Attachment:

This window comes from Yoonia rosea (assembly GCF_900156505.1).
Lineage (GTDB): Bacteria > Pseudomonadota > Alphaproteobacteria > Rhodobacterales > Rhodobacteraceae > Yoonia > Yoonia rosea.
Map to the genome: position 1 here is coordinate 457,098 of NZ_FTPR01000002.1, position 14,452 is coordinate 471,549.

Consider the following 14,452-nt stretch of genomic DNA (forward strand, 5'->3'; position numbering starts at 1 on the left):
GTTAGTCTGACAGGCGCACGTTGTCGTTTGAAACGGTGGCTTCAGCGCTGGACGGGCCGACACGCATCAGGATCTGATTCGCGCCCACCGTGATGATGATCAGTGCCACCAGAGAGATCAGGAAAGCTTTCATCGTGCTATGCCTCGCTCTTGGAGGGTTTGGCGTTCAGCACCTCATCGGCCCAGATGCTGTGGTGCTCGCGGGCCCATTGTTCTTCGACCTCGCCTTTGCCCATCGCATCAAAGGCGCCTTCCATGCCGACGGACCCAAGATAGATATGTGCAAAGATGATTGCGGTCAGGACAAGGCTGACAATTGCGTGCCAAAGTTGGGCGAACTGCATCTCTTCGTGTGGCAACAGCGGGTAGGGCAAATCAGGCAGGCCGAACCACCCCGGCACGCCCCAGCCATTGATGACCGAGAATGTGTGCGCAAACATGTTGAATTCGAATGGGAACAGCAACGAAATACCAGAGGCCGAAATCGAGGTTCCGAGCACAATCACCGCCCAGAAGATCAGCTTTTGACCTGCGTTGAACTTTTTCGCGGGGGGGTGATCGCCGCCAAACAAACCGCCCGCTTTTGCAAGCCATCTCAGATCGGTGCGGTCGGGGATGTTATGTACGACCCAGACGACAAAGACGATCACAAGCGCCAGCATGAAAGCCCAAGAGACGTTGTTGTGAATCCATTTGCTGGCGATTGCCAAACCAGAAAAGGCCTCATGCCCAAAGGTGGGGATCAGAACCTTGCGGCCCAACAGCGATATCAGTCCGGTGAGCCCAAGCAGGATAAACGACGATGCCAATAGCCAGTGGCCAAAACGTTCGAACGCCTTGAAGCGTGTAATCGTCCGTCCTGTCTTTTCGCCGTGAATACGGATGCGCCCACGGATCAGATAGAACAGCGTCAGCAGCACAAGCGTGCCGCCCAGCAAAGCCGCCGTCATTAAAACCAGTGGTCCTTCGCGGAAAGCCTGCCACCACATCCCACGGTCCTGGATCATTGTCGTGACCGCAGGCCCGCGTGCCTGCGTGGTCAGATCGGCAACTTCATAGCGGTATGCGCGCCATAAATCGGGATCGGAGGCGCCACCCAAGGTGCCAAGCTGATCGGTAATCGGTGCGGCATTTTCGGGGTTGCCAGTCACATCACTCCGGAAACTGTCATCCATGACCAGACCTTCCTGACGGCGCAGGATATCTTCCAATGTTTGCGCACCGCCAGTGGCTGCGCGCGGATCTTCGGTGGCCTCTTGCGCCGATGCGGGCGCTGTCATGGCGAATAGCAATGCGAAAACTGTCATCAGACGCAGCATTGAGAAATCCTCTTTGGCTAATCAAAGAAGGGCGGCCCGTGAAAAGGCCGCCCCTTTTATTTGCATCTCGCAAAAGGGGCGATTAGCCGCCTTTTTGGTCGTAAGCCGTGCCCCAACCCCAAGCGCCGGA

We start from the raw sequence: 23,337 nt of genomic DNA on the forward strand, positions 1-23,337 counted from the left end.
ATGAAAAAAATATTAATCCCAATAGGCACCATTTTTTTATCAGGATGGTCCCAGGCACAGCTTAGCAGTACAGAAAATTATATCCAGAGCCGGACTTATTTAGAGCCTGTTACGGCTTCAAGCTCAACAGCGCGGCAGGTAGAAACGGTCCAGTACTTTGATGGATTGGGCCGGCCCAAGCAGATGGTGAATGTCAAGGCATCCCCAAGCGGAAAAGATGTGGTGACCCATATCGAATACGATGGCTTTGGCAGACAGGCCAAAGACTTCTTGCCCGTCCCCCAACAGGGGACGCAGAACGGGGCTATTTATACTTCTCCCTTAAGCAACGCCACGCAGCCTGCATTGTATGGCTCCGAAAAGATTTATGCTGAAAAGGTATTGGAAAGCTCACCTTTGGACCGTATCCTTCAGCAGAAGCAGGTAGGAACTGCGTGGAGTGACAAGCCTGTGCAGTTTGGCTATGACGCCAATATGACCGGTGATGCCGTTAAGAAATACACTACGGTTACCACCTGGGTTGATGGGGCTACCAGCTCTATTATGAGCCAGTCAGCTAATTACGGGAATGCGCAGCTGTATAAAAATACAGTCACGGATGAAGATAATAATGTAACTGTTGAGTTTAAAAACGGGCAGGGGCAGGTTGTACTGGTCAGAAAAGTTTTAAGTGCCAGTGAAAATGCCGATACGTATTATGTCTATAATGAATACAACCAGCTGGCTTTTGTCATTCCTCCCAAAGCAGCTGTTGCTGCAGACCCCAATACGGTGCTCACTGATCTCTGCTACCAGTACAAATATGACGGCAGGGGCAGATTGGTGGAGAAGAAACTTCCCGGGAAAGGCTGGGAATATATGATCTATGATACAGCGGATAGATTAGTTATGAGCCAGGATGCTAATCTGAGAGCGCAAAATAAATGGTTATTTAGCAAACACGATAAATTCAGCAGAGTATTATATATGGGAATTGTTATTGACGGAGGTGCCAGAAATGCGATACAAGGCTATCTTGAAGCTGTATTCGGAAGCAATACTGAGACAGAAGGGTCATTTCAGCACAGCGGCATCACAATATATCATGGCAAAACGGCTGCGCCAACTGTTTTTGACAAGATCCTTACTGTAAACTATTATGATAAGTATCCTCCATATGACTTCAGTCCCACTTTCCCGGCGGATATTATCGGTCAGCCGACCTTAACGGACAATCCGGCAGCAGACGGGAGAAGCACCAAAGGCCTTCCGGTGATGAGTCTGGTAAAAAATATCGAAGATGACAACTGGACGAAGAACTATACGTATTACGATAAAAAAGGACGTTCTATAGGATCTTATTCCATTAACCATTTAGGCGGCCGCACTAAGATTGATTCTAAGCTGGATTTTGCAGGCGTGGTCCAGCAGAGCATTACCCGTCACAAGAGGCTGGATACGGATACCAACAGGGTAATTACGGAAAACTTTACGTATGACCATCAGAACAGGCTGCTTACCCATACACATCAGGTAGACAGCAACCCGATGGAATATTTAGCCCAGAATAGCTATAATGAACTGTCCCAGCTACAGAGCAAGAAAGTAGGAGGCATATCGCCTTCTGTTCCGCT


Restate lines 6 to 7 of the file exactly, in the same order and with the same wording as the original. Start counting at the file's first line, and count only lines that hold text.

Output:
We start from the raw sequence: 23,337 nt of genomic DNA on the forward strand, positions 1-23,337 counted from the left end.
ATGAAAAAAATATTAATCCCAATAGGCACCATTTTTTTATCAGGATGGTCCCAGGCACAGCTTAGCAGTACAGAAAATTATATCCAGAGCCGGACTTATTTAGAGCCTGTTACGGCTTCAAGCTCAACAGCGCGGCAGGTAGAAACGGTCCAGTACTTTGATGGATTGGGCCGGCCCAAGCAGATGGTGAATGTCAAGGCATCCCCAAGCGGAAAAGATGTGGTGACCCATATCGAATACGATGGCTTTGGCAGACAGGCCAAAGACTTCTTGCCCGTCCCCCAACAGGGGACGCAGAACGGGGCTATTTATACTTCTCCCTTAAGCAACGCCACGCAGCCTGCATTGTATGGCTCCGAAAAGATTTATGCTGAAAAGGTATTGGAAAGCTCACCTTTGGACCGTATCCTTCAGCAGAAGCAGGTAGGAACTGCGTGGAGTGACAAGCCTGTGCAGTTTGGCTATGACGCCAATATGACCGGTGATGCCGTTAAGAAATACACTACGGTTACCACCTGGGTTGATGGGGCTACCAGCTCTATTATGAGCCAGTCAGCTAATTACGGGAATGCGCAGCTGTATAAAAATACAGTCACGGATGAAGATAATAATGTAACTGTTGAGTTTAAAAACGGGCAGGGGCAGGTTGTACTGGTCAGAAAAGTTTTAAGTGCCAGTGAAAATGCCGATACGTATTATGTCTATAATGAATACAACCAGCTGGCTTTTGTCATTCCTCCCAAAGCAGCTGTTGCTGCAGACCCCAATACGGTGCTCACTGATCTCTGCTACCAGTACAAATATGACGGCAGGGGCAGATTGGTGGAGAAGAAACTTCCCGGGAAAGGCTGGGAATATATGATCTATGATACAGCGGATAGATTAGTTATGAGCCAGGATGCTAATCTGAGAGCGCAAAATAAATGGTTATTTAGCAAACACGATAAATTCAGCAGAGTATTATATATGGGAATTGTTATTGACGGAGGTGCCAGAAATGCGATACAAGGCTATCTTGAAGCTGTATTCGGAAGCAATACTGAGACAGAAGGGTCATTTCAGCACAGCGGCATCACAATATATCATGGCAAAACGGCTGCGCCAACTGTTTTTGACAAGATCCTTACTGTAAACTATTATGATAAGTATCCTCCATATGACTTCAGTCCCACTTTCCCGGCGGATATTATCGGTCAGCCGACCTTAACGGACAATCCGGCAGCAGACGGGAGAAGCACCAAAGGCCTTCCGGTGATGAGTCTGGTAAAAAATATCGAAGATGACAACTGGACGAAGAACTATACGTATTACGATAAAAAAGGACGTTCTATAGGATCTTATTCCATTAACCATTTAGGCGGCCGCACTAAGATTGATTCTAAGCTGGATTTTGCAGGCGTGGTCCAGCAGAGCATTACCCGTCACAAGAGGCTGGATACGGATACCAACAGGGTAATTACGGAAAACTTTACGTATGACCATCAGAACAGGCTGCTTACCCATACACATCAGGTAGACAGCAACCCGATGGAATATTTAGCCCAGAATAGCTATAATGAACTGTCCCAGCTACAGAGCAAGAAAGTAGGAGGCATATCGCCTTCTGTTCCGCT